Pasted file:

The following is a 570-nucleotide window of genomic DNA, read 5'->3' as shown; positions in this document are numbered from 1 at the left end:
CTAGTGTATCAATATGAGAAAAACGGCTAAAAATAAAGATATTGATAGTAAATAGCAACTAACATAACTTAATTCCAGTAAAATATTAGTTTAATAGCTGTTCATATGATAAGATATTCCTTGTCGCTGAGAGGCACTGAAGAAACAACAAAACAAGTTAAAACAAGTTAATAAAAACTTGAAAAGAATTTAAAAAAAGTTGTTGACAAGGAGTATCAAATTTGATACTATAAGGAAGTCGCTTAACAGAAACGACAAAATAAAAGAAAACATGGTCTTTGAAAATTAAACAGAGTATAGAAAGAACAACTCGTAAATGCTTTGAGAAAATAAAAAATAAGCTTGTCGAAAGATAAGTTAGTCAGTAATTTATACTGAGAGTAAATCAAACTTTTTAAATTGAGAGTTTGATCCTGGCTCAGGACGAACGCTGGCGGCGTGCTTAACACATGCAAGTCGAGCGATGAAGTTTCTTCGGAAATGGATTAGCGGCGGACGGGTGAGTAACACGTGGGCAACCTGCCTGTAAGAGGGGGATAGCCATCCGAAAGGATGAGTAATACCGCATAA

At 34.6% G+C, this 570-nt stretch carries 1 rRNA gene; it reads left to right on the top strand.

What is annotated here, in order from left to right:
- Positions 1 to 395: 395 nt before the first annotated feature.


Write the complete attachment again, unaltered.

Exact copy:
The following is a 570-nucleotide window of genomic DNA, read 5'->3' as shown; positions in this document are numbered from 1 at the left end:
CTAGTGTATCAATATGAGAAAAACGGCTAAAAATAAAGATATTGATAGTAAATAGCAACTAACATAACTTAATTCCAGTAAAATATTAGTTTAATAGCTGTTCATATGATAAGATATTCCTTGTCGCTGAGAGGCACTGAAGAAACAACAAAACAAGTTAAAACAAGTTAATAAAAACTTGAAAAGAATTTAAAAAAAGTTGTTGACAAGGAGTATCAAATTTGATACTATAAGGAAGTCGCTTAACAGAAACGACAAAATAAAAGAAAACATGGTCTTTGAAAATTAAACAGAGTATAGAAAGAACAACTCGTAAATGCTTTGAGAAAATAAAAAATAAGCTTGTCGAAAGATAAGTTAGTCAGTAATTTATACTGAGAGTAAATCAAACTTTTTAAATTGAGAGTTTGATCCTGGCTCAGGACGAACGCTGGCGGCGTGCTTAACACATGCAAGTCGAGCGATGAAGTTTCTTCGGAAATGGATTAGCGGCGGACGGGTGAGTAACACGTGGGCAACCTGCCTGTAAGAGGGGGATAGCCATCCGAAAGGATGAGTAATACCGCATAA

At 34.6% G+C, this 570-nt stretch carries 1 rRNA gene; it reads left to right on the top strand.

What is annotated here, in order from left to right:
- Positions 1 to 395: 395 nt before the first annotated feature.